Sir Richard Hawkins: Last of a Dynasty

The epic voyage of this Elizabethan adventurer to Peru and his subsequent capture by its Spanish masters inspired Charles Kingsley's Westward Ho! An article by A.L. Rowse. 

Sir Richard Hawkins wrote the most delightful of Elizabethan seafaring books. He was also the last member of the remarkable dynasty that made Plymouth what it became in the sixteenth century: the leading port for oceanic voyages – of trade, discovery, war, privateering – into the Atlantic and beyond. In voyages of discovery to the New World Bristol took premier place at first; but in a few decades this status shifted further west around the coast, to a port jutting out more conveniently into the Atlantic.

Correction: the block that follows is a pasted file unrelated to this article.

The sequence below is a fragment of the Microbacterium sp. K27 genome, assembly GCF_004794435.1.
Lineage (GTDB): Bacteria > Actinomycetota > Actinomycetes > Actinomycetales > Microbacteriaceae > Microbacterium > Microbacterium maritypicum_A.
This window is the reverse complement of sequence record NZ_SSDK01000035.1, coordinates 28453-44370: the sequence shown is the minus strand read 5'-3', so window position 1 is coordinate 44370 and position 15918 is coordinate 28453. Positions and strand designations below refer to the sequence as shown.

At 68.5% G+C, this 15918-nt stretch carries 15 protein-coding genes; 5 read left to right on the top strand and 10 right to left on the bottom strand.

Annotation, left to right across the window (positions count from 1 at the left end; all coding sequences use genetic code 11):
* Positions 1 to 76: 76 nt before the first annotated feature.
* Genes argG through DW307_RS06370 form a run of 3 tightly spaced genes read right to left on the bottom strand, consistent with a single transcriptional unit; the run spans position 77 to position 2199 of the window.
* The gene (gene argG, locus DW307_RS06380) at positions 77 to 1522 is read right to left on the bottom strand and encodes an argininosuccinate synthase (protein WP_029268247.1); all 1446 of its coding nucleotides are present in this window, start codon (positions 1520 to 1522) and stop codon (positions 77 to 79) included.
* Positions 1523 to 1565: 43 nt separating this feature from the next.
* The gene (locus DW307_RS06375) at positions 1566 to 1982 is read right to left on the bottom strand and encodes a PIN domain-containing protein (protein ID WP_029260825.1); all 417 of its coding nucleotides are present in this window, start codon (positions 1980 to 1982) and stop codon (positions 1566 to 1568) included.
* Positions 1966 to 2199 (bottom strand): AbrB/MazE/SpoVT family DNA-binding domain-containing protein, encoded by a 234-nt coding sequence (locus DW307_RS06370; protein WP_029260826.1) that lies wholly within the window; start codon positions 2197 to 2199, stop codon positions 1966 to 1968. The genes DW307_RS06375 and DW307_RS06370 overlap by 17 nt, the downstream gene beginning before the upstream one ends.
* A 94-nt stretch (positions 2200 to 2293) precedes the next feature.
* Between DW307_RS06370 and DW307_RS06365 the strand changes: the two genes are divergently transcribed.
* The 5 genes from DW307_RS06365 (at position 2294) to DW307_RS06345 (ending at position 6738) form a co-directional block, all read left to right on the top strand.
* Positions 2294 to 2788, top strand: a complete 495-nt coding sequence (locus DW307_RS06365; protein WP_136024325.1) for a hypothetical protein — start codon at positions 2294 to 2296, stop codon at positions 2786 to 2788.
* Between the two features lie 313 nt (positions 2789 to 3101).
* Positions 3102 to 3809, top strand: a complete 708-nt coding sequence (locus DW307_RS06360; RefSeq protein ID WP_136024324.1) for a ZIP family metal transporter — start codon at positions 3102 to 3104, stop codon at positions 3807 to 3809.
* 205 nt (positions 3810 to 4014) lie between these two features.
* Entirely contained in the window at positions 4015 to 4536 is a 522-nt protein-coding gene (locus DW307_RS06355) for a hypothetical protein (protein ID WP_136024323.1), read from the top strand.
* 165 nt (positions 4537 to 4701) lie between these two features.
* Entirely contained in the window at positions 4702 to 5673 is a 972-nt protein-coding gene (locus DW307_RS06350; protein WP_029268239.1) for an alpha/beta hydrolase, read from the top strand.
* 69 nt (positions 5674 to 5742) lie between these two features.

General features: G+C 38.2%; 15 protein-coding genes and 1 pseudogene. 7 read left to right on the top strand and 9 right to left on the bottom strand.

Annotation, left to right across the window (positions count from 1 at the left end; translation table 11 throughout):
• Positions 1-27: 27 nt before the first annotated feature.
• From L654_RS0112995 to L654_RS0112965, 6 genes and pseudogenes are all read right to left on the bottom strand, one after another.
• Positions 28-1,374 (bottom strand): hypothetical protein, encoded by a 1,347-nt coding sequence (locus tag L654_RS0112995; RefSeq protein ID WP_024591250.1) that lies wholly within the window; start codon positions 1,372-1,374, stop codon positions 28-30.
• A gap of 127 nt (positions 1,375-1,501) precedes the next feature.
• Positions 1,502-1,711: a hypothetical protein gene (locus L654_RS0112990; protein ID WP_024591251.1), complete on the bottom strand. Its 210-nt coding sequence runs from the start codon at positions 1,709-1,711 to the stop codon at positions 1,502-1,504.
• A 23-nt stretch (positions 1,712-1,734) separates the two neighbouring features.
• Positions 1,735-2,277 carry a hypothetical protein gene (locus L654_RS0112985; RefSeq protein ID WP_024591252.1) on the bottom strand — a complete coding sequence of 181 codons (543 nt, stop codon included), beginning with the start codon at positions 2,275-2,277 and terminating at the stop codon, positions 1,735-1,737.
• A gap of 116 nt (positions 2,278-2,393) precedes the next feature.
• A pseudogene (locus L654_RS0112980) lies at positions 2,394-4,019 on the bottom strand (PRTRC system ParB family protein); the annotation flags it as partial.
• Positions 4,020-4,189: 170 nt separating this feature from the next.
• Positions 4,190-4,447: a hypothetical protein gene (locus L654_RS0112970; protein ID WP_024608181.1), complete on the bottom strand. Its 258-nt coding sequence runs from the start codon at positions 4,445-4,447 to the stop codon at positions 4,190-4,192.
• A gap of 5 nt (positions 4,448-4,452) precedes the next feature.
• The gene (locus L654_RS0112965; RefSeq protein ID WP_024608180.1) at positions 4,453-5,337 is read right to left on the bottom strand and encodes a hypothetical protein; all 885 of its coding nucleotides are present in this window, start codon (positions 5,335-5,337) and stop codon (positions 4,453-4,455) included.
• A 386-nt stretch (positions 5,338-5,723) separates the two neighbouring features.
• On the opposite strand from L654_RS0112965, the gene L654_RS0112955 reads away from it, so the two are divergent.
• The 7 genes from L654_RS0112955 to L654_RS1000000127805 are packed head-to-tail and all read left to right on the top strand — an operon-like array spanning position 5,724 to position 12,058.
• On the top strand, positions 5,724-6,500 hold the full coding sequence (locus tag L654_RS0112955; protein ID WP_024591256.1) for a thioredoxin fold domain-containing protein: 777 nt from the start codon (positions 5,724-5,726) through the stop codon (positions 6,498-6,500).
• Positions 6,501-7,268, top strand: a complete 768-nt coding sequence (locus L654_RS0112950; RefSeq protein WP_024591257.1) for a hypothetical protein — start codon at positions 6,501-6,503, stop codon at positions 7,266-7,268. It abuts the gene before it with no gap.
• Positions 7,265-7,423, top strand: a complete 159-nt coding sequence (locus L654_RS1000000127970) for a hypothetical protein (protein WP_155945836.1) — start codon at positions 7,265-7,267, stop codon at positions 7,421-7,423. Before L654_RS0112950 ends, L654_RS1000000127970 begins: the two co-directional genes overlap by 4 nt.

Of the Hawkins family three generations produced men of mark. 'Old' William Hawkins, who flourished in the reign of Henry VIII, began it all with the first English voyages into the South Atlantic, to Guinea and Brazil. Of his sons the elder, another William, carried on the family business, developing trade and the port, made remarkable voyages of his own, and was Mayor of Plymouth in Armada year. The younger, Sir John, was the man to whom Elizabeth's Navy owed most: he built the ships that defeated the Armada. Sir Richard Hawkins was his son by his first wife, Katherine Gonson, daughter of the previous Treasurer of the Navy.

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